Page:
Take the 2-minute tour ×
Stack Overflow is a question and answer site for professional and enthusiast programmers. It's 100% free, no registration required.

Does any one know which of the two choices for random number generation is going to produce a better randomness:

$array = array(1,2,3,4,5,6);

echo $array[0];

//// OR ////

echo rand(1,6);


Or perhaps theres an even better option I am unaware of?

share|improve this question
shuffle() uses the same generator as rand() - stackoverflow.com/questions/5694319/… –  ncremins Dec 31 '12 at 18:30
I just rolled a 4 with my six-sided dice. Feel free to use that - all I ask is credit. –  Mike B Dec 31 '12 at 18:37
"Better" in what sense? It's really hard to figure out what you're looking for here. –  David Schwartz Dec 31 '12 at 19:01
Do what Sony does: DEFINE('rand()', 3); –  Sammitch Dec 31 '12 at 19:28

2 Answers 2

up vote 6 down vote accepted

Both use the same PRNG so their randomness is equally good/bad. Obviously a plain rand(1,6) is faster since it's just the math and not both the math and the array stuff. Besides that, you'd use array_rand() if you wanted a random element from an array.

PHP also has the mersenne twister (mt_rand()) which is "better" but unsuitable for cryptography (probably not relevant in your case).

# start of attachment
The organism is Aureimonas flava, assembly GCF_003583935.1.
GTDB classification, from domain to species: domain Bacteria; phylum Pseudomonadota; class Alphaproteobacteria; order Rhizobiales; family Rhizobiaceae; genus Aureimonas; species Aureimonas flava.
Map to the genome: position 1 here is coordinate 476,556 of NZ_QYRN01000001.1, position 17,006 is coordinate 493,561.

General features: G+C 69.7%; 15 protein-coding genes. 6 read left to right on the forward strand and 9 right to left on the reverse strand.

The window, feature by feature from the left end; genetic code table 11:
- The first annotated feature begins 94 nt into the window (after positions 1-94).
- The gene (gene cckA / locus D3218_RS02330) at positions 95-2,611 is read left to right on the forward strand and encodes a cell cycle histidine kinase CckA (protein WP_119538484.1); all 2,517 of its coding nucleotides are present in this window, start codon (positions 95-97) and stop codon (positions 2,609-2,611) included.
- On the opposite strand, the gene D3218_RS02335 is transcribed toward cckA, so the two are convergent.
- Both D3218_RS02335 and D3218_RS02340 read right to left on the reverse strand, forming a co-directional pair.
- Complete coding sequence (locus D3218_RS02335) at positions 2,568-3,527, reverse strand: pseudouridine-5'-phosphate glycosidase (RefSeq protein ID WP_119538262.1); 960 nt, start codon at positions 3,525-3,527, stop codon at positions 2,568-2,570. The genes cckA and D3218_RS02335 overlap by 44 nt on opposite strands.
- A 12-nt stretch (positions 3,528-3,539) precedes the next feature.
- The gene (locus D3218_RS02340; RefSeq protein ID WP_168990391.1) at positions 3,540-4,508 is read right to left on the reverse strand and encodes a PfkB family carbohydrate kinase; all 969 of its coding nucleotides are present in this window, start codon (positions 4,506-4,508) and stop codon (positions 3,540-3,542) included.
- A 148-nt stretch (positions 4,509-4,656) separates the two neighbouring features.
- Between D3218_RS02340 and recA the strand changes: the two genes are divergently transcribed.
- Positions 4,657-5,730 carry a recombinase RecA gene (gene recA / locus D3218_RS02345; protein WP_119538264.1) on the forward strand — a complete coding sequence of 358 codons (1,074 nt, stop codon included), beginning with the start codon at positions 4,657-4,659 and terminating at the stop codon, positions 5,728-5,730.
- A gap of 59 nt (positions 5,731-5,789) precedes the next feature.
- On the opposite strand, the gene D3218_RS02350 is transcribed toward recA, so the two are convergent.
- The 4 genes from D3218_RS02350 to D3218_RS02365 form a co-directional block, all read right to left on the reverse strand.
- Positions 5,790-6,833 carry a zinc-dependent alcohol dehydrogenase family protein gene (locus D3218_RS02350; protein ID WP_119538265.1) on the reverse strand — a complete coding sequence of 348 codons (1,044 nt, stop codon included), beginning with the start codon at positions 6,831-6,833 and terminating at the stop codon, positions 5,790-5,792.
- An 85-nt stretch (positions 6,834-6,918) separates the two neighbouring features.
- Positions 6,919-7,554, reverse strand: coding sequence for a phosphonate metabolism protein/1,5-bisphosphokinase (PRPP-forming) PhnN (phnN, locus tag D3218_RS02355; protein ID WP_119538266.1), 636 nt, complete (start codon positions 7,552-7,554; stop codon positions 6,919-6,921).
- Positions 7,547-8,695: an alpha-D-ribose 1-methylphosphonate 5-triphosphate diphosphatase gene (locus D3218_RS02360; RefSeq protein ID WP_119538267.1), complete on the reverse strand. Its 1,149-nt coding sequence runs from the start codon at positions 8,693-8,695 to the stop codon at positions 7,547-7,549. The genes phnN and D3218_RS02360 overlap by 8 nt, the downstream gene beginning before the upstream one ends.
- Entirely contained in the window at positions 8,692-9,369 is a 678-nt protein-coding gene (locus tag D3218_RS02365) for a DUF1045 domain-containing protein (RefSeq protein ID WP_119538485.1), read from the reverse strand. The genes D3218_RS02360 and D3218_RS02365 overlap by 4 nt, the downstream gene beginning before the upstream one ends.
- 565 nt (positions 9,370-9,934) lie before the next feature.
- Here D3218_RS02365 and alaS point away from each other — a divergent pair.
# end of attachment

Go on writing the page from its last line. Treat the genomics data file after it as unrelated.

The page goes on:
If you need true randomness you could consider reading from /dev/random - but that read may block if there's no randomness available. You could also use a hardware device that gives you even better randomness based on some physical effect.

share|improve this answer
agreed, the "randomness" is going to be the same. I would look at the processing time if it were only dealing with integers. rand() surely would run faster. –  Samuel Cook Dec 31 '12 at 18:30

On most systems, seed the random number generator with a random value. In most applications, using the low order parts of the current time (like seconds and microseconds) is a pretty good strategy. Whether that works for you depends on the application.

On a Linux system, the program can also read a few bytes from /dev/random or /dev/urandom to seed the random number generator. It is a concentration of random entropy from device drivers and other hard-to-predict phenomena.

share|improve this answer
Seeding the RNG has been unnecessary on most platforms for quite some time now, and in PHP it's been unnecessary since 4.2. –  Sammitch Dec 31 '12 at 19:30
@Sammitch: Why is that? Is it because the RNG self seeds with the time? –  wallyk Dec 31 '12 at 19:38

Your Answer


By posting your answer, you agree to the privacy policy and terms of service.

Not the answer you're looking for? Browse other questions tagged or ask your own question.